Delighted to see that my review of Cynthia Haven’s Evolution of Desire: A Life of René Girard is included among the San Francisco Chronicle‘s Year in Review: The Best Books of 2018.
A new documentary on the fantasy and science fiction author Usula K. Le Guin explores the evolution of her writing and the ideas that shape and define her work. Source: Bust.
In With A Side of Knowledge, a podcast from the University of Notre Dame, Marilynne Robinson talks to Ted Fox about her novel Gilead, and shares her thoughts on faith, meaning, and the writing process.
“Jacques Derrida is widely regarded as the most important French philosopher of the late twentieth century. Yet when his name was put forward for an honorary degree at Cambridge University in 1992, a significant portion of the Anglo-American philosophical establishment was outraged. Eighteen philosophers from nine countries signed a letter to The Times opposing the award on the grounds that Derrida’s work consisted of “tricks and gimmicks similar to those of the Dadaists or of the concrete poets” and amounted to ‘little more than semi-intelligible attacks upon the values of reason, truth, and scholarship’. Understanding Derrida’s legacy, then, must also involve understanding why he should have been the target of such vitriol.”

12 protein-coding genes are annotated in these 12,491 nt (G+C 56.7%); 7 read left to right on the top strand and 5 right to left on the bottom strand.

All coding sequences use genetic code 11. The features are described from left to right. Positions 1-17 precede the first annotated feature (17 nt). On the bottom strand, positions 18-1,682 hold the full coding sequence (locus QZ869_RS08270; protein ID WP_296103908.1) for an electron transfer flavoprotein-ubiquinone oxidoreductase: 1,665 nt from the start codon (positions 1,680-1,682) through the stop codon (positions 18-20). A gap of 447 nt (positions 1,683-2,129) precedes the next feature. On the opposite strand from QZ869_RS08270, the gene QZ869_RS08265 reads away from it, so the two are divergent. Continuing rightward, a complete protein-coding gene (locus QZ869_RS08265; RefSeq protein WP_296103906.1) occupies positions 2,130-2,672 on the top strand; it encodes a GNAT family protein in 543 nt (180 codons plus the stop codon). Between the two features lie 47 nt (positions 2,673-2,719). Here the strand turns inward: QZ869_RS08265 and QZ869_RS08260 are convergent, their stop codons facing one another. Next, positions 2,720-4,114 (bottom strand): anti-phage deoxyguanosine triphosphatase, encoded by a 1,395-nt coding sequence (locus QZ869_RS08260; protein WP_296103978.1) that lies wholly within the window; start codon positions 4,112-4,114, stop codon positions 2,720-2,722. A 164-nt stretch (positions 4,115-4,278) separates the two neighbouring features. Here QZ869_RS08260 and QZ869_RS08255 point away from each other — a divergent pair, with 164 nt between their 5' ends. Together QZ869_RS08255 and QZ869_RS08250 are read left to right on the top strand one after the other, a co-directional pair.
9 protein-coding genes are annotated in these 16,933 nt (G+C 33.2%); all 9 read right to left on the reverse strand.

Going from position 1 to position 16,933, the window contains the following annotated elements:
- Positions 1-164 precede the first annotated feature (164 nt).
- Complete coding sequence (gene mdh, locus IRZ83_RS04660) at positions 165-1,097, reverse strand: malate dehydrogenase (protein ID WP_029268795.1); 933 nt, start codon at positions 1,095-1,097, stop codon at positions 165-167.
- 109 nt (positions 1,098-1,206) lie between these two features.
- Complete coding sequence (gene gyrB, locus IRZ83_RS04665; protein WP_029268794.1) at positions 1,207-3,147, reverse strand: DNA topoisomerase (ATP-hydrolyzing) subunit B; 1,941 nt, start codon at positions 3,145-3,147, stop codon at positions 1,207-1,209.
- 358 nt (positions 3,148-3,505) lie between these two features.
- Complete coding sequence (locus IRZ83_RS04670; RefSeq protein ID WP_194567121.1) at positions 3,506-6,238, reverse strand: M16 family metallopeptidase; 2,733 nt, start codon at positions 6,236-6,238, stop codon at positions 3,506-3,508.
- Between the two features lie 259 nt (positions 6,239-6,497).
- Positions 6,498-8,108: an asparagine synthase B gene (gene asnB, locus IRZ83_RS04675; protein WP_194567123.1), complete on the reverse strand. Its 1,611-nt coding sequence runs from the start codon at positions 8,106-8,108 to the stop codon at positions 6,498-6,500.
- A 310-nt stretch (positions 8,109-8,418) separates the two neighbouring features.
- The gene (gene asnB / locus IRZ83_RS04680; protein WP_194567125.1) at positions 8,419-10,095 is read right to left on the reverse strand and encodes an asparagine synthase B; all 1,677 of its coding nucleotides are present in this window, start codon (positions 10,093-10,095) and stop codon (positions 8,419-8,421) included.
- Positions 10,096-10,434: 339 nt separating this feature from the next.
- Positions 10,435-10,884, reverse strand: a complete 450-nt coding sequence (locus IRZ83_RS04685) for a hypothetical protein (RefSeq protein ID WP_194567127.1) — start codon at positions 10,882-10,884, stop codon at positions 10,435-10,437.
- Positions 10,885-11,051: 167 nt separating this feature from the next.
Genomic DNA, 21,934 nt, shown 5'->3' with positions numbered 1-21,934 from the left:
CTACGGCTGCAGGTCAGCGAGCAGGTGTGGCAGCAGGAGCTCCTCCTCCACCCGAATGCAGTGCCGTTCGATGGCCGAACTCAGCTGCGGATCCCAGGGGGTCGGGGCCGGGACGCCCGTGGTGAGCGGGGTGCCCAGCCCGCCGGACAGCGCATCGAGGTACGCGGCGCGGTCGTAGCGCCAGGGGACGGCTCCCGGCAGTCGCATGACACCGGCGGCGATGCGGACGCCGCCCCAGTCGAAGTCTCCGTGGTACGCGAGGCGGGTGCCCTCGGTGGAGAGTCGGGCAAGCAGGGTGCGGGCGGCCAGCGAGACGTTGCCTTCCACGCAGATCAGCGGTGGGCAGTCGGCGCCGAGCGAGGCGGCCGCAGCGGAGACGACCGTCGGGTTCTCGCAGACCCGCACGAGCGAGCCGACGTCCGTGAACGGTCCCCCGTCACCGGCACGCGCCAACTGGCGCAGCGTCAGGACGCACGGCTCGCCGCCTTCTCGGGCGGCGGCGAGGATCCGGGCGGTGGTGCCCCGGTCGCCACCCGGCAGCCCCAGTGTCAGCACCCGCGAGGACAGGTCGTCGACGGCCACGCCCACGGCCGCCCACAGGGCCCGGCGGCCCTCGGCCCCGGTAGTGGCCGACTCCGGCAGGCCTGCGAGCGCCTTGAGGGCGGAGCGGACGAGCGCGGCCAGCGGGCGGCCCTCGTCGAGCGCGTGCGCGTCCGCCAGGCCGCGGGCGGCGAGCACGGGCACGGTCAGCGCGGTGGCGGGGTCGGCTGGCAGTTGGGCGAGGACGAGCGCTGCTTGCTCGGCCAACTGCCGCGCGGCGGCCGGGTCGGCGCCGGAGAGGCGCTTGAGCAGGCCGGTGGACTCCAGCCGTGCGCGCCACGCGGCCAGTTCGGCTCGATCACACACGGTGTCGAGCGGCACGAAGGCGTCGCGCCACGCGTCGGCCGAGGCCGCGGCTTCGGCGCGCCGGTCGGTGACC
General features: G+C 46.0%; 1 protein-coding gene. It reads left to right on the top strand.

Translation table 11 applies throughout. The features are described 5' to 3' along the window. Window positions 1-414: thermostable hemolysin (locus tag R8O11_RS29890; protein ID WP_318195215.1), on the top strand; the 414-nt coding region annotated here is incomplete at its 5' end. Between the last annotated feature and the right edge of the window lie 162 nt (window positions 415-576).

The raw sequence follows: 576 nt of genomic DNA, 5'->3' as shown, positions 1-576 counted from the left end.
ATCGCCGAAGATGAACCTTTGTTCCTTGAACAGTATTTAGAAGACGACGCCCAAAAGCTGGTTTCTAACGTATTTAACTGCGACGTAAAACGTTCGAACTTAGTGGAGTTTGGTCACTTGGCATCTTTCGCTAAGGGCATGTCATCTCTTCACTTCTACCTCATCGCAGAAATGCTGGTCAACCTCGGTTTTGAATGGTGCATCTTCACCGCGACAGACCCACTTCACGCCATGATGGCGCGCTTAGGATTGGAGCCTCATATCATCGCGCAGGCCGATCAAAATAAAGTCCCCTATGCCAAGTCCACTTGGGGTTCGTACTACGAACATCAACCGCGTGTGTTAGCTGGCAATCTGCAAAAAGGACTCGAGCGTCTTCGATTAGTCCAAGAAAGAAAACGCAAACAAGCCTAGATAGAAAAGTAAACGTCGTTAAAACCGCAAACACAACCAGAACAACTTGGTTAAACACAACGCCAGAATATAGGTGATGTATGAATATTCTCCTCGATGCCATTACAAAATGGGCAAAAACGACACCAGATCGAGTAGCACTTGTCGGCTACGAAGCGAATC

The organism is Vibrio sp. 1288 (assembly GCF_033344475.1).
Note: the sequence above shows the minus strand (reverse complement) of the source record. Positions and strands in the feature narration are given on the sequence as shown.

“There is a pervasive form of contemporary violence to which the idealist most easily succumbs: activism and overwork. The rush and pressure of modern life are a form, perhaps the most common form, of its innate violence. To allow oneself to be carried away by a multitude of conflicting concerns, to surrender to too many demands, to commit oneself to too many projects, to want to help everyone in everything, is to succumb to violence. The frenzy of our activism neutralizes our work for peace. It destroys our own inner capacity for peace. It destroys the fruitfulness of our own work, because it kills the root of inner wisdom which makes work fruitful.”
— Thomas Merton, Conjectures of a Guilty Bystander